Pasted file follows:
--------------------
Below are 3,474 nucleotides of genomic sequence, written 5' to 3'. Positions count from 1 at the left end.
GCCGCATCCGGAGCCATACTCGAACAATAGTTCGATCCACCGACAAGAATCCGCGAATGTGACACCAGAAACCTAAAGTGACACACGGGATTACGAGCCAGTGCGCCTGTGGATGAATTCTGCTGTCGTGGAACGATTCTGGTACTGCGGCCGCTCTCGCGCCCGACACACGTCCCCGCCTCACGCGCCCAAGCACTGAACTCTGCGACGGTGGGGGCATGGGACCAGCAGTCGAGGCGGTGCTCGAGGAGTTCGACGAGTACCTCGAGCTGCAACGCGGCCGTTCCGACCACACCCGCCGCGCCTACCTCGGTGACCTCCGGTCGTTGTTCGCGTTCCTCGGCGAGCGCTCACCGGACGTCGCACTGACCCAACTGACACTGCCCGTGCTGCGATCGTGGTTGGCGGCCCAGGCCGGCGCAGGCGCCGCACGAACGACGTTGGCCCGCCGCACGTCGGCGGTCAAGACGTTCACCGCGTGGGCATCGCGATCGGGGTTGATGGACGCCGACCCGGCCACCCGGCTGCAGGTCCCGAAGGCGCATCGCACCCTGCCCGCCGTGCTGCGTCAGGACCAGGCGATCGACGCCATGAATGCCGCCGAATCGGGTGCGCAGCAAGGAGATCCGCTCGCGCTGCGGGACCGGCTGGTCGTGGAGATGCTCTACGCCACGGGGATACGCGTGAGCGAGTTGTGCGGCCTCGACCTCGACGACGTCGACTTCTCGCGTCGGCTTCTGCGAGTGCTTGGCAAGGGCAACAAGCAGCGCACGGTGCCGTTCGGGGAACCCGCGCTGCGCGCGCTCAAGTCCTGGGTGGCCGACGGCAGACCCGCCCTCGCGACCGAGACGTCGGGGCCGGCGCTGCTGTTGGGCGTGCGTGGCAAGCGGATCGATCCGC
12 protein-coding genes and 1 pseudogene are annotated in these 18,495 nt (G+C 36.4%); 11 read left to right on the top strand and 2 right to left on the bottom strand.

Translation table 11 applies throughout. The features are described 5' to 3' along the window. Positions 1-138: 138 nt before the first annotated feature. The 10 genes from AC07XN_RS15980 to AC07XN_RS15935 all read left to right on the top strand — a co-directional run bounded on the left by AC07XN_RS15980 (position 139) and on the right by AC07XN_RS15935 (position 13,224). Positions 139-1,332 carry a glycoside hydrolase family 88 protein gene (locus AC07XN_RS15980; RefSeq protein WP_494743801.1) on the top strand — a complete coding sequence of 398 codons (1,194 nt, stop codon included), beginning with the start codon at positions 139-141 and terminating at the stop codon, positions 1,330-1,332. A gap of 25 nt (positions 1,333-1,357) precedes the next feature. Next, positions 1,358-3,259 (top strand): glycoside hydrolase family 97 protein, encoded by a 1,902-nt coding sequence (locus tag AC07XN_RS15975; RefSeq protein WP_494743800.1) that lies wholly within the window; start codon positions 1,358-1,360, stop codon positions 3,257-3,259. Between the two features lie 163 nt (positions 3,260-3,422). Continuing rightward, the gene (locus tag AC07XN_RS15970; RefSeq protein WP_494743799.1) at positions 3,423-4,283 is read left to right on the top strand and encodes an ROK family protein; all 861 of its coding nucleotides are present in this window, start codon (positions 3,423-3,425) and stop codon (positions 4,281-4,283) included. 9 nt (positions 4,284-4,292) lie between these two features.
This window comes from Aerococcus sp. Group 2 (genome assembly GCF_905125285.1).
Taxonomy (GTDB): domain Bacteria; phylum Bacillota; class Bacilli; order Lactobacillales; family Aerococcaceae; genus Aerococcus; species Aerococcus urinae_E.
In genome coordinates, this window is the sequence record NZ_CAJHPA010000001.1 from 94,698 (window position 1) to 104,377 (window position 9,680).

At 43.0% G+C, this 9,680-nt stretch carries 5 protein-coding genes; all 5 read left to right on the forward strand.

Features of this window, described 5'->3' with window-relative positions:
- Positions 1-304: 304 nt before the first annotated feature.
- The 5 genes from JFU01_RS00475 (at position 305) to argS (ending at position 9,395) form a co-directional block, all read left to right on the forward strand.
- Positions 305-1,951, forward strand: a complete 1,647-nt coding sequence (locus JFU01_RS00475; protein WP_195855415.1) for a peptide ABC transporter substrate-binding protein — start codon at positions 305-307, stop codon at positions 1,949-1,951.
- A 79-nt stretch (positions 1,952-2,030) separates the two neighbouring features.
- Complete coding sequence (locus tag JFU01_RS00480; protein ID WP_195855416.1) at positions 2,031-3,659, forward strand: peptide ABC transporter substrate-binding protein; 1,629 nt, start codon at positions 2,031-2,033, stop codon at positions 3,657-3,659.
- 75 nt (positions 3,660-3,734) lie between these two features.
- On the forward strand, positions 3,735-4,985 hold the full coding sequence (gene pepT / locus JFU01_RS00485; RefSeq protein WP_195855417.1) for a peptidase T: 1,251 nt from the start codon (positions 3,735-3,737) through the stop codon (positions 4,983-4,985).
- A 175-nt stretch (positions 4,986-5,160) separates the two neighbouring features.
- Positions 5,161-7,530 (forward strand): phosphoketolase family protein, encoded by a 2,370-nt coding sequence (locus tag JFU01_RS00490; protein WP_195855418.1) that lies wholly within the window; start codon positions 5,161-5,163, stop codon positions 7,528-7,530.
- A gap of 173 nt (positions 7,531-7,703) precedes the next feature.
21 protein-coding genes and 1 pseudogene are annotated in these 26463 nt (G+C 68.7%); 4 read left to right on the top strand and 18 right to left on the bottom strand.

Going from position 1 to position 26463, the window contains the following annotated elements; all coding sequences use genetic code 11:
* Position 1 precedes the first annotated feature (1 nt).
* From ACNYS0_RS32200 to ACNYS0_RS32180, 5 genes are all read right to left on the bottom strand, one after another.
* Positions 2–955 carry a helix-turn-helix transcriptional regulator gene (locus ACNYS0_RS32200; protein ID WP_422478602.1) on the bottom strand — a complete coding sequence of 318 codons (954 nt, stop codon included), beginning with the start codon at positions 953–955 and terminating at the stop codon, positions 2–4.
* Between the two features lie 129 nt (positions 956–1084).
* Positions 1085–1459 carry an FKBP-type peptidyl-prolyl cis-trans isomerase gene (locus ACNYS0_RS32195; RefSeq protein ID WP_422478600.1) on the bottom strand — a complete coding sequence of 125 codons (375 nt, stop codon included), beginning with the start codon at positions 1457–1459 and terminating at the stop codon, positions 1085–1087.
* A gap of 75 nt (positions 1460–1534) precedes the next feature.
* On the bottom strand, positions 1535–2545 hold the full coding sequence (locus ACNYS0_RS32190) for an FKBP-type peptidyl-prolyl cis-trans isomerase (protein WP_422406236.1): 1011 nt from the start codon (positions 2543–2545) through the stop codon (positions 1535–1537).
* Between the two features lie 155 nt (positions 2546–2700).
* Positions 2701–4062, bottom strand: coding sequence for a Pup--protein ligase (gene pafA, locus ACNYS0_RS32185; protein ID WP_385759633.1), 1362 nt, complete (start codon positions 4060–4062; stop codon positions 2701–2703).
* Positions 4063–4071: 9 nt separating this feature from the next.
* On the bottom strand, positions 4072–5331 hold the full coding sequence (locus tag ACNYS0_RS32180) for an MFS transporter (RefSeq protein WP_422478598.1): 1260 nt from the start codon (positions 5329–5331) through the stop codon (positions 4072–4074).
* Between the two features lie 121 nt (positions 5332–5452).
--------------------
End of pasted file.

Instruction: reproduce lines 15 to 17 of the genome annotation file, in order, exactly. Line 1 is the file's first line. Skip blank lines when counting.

- 75 nt (positions 3,660-3,734) lie between these two features.
- On the forward strand, positions 3,735-4,985 hold the full coding sequence (gene pepT / locus JFU01_RS00485; RefSeq protein WP_195855417.1) for a peptidase T: 1,251 nt from the start codon (positions 3,735-3,737) through the stop codon (positions 4,983-4,985).
- A 175-nt stretch (positions 4,986-5,160) separates the two neighbouring features.